A buyer wants to purchase an innovative good from a seller. Both parties are risk-neutral, and payments from the buyer to the seller must be non-negative. After the contract is signed, the seller privately observes a signal, which may be informative about the seller’s costs. We compare two contracting regimes. In the case of specific performance, the courts enforce the trade level specified in the contract. In the case of at-will contracting, the seller is free to walk away from the contract after the signal has been realized. While the buyer prefers specific performance and the seller prefers at-will contracting, the optimal regime from an economic efficiency point-of-view depends on the informativeness of the signal.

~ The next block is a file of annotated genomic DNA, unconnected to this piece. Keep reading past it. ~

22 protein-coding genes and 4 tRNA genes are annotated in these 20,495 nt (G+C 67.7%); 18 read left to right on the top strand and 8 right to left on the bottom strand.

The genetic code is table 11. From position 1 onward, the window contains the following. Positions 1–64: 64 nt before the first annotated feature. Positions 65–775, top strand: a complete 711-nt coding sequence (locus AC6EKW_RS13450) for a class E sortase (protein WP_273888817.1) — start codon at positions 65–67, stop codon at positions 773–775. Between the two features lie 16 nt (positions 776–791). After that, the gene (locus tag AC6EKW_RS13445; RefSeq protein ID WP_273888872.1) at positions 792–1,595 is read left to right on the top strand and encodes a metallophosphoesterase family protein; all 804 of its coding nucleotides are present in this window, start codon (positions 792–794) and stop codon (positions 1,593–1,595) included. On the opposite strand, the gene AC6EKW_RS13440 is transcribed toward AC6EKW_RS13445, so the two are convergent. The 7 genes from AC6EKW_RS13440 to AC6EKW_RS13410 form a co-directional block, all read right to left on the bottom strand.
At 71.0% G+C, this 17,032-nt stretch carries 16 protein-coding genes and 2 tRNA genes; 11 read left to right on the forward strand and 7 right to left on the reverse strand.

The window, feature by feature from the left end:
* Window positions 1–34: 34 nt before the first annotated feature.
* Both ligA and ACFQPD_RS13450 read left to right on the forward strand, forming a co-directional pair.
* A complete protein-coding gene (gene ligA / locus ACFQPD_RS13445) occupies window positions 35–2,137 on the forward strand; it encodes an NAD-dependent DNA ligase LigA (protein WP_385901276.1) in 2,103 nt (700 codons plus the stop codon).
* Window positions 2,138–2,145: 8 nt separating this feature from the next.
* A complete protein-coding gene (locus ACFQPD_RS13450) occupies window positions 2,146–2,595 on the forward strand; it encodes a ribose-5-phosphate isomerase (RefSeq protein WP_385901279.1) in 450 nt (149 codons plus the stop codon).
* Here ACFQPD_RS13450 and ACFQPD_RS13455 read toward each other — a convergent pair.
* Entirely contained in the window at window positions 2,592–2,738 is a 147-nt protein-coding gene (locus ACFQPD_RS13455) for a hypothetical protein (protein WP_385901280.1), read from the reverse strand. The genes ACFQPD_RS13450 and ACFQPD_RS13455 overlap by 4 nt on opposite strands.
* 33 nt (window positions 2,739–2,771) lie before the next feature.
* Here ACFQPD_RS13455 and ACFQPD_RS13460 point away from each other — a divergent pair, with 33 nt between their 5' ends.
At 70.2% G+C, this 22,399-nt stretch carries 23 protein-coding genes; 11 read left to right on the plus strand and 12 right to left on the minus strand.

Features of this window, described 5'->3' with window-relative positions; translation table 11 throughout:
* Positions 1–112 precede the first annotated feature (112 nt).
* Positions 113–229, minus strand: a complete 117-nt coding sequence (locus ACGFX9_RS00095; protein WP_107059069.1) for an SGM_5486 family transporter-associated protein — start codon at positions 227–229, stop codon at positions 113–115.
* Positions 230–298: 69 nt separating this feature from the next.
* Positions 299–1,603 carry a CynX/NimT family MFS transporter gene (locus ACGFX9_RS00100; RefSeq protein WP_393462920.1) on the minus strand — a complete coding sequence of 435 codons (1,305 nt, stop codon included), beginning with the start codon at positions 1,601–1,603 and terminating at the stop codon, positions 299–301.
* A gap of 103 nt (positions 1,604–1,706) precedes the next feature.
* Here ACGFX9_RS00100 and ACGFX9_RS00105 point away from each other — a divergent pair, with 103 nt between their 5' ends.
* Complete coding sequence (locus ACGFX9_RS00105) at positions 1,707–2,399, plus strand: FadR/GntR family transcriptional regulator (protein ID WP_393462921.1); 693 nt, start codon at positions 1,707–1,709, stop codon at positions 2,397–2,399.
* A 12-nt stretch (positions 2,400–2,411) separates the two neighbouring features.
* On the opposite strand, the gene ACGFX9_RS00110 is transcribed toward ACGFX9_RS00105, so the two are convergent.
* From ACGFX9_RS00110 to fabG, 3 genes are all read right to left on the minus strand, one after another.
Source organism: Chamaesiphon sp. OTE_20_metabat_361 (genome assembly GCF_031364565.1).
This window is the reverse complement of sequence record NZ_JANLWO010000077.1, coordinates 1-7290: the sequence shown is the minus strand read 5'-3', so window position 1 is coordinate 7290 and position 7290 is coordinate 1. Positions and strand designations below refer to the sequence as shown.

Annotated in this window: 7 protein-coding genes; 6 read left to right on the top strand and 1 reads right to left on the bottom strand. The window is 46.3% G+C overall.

Schmitz, Patrick W, How (Not) to Purchase Novel Goods and Services: Specific Performance Versus At-Will Contracts (2022). Economic Journal, volume 132 (2022), https://doi.org/10.1093/ej/ueac024.